Time Management for Attorneys: A Lawyer's Guide to Decreasing Stress, Eliminating Interruptions & Getting Home on Time

Mark Powers & Shawn McNalis

Format: Paperback
Condition: New
Sale price$79.95


Are you overwhelmed by a chaotic and exhausting work schedule? Are you concerned about how stress and chaos impact your personal and professional life? Would you like to attract better cases, improve the functioning of your law firm, and have more time for your family? If so, you are not alone.

In spite of their outward appearance, many otherwise highly-skilled lawyers are adrift in a sea of chaos that is their legal practice.

This is especially true amongst small firms and solo practitioners. Often, very bright, well respected individuals are overwhelmed by the combination of legal work and managerial duties that come with being an owner or partner. Many are so overwhelmed that it becomes difficult to effectively integrate new skills that could help them achieve better case outcomes or implement marketing efforts to obtain better cases, despite how much they desire those goals.

There is a solution. Atticus, the nation’s leading law practice consulting firm, has produced a book called Time Management for Attorneys. It distills over twenty years of experience consulting with many of the top law firms in the country, helping them conquer the most important elements to achieve success and an improved quality of life. This book, and its accompanying forms CD, will help you implement changes that can positively impact your practice and your life outside work. The book covers issues such as:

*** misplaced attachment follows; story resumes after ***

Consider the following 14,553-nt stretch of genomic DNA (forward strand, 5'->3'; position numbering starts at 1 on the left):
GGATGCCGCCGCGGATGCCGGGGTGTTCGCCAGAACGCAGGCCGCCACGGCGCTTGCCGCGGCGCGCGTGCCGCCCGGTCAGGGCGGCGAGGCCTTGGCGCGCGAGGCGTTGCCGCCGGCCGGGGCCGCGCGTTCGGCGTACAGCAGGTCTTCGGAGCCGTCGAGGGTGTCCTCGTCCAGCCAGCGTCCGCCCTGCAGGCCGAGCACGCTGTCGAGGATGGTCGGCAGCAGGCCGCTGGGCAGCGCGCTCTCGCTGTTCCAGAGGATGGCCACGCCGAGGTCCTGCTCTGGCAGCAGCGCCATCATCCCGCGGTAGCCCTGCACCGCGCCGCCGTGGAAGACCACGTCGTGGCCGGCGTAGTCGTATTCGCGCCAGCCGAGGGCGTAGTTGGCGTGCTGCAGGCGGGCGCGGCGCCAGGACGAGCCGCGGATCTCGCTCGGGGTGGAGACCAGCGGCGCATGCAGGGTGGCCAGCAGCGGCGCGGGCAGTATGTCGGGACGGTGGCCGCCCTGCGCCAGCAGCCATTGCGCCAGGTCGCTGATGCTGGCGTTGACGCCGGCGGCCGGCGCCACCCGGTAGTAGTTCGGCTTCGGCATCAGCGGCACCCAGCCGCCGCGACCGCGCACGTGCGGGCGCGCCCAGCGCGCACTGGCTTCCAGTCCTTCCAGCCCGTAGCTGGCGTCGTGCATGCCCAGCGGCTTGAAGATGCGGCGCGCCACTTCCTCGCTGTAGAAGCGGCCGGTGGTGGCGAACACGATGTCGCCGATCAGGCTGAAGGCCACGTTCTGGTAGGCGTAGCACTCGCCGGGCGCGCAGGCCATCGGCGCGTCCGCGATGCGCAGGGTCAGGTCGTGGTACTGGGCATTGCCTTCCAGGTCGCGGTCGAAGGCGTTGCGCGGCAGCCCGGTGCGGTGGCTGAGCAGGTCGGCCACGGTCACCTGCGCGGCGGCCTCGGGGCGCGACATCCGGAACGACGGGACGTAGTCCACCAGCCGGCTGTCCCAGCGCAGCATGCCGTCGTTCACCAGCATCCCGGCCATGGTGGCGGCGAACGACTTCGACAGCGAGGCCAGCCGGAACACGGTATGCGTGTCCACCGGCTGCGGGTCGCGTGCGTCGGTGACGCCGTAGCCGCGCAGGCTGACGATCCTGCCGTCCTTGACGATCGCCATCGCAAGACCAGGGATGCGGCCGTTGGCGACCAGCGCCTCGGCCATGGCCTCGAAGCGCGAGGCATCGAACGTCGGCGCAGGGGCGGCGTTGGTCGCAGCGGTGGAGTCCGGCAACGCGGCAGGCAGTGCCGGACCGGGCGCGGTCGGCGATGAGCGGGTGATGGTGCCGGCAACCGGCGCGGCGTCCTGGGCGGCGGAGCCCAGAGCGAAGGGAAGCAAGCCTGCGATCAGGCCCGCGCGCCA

• Setting personal and professional goals, as well as effective steps to achieve them
  • Improving case selection and dropping bad clients
  • Changes in the way you schedule tasks
  • Systemizing your office
  • Managing interruptions
  • Delegating tasks
  • And more

The accompanying CD contains forms that will help you implement the concepts from the book into your practice and personal life.

Since Atticus consults with firms in all varieties of law, this book applies to all lawyers, regardless of area of practice. Atticus consults with several of the nation’s leading plaintiff firms (including Trial Guides authors and customers), and the concepts in this book apply equally to those attorneys doing contingent fee work as well as hourly billing.

Mark Powers

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Shawn McNalis

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Paperback: 142 pages; 1st edition (2008); ISBN: 978-0615187457
Publisher: Atticus®, Inc.
  1. About the Authors
  2. Preface
  3. Acknowledgments
  4. Introduction

  5. Proactive Strategy One: Create a Personal Vision Statement
  6. Proactive Strategy Two: Create a Professional Vision Statement
  7. Proactive Strategy Three: Set Strategic Goals
  8. Proactive Strategy Four: Select Clients Wisely
  9. Proactive Strategy Five: Schedule Like Tasks Together
  10. Proactive Strategy Six: Systemize Your Office
  11. Proactive Strategy Seven: Manage Interruptions
  12. Proactive Strategy Eight: Practice Delegation
  13. Proactive Strategy Nine: Take a Vacation